Texas Supreme Court Decision Could Change Longstanding Dog Bite LawLast updated on: March 19, 2013
Texas Supreme Court Decision Could Change Longstanding Dog Bite Law
For many, there are few possessions we value above our pets. In fact, for most people, it might be more accurate to describe our pets as more like members of our family than mere possessions.
It surprises many, then, to learn that Texas law does not allow a pet owner to recover for the sentimental value they place in their pet or for the loss of companionship they feel when their pet is wrongfully taken from them. Examples of wrongful conduct that deprives you of your pet could be when another person’s dog attacks and kills your own dog, or when your dog dies through the neglect of a kennel. Instead, Texas law allows a person to only recover the “fair market value” of the animal at the time it is killed. That low limit on the amount one can recover seldom justifies a lawsuit.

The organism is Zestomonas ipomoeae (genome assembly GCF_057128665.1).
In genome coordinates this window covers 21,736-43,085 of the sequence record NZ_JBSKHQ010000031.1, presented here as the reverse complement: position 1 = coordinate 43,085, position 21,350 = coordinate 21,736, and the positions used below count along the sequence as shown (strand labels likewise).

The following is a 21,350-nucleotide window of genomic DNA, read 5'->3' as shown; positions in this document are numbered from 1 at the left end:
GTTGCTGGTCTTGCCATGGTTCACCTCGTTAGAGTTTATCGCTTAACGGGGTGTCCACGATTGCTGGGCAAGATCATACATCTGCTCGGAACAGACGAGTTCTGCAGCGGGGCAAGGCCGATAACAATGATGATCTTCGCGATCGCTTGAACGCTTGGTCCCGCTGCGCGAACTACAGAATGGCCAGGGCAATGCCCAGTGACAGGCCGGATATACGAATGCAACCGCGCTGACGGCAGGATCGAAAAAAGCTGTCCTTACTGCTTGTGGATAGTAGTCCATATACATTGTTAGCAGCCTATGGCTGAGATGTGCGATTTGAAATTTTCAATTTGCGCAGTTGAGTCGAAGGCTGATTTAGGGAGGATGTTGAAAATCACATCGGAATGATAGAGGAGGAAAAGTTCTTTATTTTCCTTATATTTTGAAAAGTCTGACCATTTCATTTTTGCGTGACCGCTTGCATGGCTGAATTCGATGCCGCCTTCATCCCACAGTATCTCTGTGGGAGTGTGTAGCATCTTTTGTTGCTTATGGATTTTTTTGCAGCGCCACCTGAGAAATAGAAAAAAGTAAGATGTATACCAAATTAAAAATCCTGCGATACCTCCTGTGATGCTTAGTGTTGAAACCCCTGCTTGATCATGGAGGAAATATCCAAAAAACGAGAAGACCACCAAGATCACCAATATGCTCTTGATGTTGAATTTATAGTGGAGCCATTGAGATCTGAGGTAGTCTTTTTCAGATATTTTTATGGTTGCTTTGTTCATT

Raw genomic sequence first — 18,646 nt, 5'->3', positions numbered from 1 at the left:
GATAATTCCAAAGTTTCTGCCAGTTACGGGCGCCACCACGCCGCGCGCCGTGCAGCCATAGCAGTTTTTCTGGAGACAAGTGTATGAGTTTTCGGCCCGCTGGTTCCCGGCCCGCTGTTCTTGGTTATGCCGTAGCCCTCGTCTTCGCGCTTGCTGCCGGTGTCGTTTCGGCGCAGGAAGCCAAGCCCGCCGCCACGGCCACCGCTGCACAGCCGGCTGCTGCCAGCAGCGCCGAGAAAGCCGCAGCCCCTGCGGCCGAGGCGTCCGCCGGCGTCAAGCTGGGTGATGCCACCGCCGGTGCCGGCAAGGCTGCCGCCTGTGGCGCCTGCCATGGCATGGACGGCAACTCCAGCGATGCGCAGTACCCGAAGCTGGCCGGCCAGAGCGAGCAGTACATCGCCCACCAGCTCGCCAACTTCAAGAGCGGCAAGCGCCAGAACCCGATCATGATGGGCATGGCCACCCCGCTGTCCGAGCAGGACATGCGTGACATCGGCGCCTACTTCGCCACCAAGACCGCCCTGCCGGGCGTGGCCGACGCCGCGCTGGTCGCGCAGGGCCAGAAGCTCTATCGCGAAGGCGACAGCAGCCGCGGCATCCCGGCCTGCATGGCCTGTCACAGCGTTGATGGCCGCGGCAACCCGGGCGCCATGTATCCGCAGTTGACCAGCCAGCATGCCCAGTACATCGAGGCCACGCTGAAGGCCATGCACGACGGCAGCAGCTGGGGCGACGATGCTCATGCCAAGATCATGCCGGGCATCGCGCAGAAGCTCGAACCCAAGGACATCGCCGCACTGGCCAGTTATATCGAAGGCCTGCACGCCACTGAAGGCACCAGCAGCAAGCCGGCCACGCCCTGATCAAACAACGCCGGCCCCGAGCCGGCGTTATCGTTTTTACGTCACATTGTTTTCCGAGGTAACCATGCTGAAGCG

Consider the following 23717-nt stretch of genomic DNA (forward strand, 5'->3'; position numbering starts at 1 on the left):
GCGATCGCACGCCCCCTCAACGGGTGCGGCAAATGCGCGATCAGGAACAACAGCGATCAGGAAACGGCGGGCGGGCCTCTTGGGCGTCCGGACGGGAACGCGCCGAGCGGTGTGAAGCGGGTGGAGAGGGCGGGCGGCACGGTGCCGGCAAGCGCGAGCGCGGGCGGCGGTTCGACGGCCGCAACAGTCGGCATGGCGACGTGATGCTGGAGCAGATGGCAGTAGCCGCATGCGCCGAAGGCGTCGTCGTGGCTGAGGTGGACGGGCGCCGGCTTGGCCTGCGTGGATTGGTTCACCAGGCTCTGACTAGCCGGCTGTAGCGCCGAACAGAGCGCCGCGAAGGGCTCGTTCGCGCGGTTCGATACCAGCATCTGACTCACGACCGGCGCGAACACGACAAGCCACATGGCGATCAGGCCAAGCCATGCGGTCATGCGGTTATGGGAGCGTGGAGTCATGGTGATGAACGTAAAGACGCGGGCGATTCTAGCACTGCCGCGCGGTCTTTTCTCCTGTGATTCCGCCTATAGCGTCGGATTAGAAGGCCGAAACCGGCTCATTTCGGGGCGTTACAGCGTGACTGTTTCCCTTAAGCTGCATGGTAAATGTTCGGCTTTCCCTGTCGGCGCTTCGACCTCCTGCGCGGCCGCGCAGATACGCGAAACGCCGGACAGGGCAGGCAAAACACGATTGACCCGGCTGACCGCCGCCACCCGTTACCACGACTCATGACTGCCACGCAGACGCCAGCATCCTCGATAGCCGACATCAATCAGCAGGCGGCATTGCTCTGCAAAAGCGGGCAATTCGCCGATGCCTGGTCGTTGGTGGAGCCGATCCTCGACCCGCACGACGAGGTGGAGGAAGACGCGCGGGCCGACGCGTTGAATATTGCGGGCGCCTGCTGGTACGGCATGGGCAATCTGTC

All of that may soon change, however. Earlier this year, the Texas Supreme Court heard oral arguments in Strickland v. Medlen, a case out of the Second Circuit Court of Appeals. In that case, the Medlens are suing an animal shelter that put their dog down by mistake, after promising to hold the animal for Mr. Medlen’s return. In a move that surprised much of the legal community, the Second Circuit overturned over 100 years of precedent and upheld the Medlens’ award for the sentimental value of the dog. That decision prompted the Texas Supreme Court to agree to hear the case.
It will probably be several months before the Texas Supreme Court issues its decision, and, no matter which side the Court rules for, it is certain to generate a lot of discussion among lawyers who deal with cases involving personal injuries and animal attacks. In the meantime, if you have questions about your rights following an animal attack, give one of the Personal Injury Associates at Zinda Law Group a call.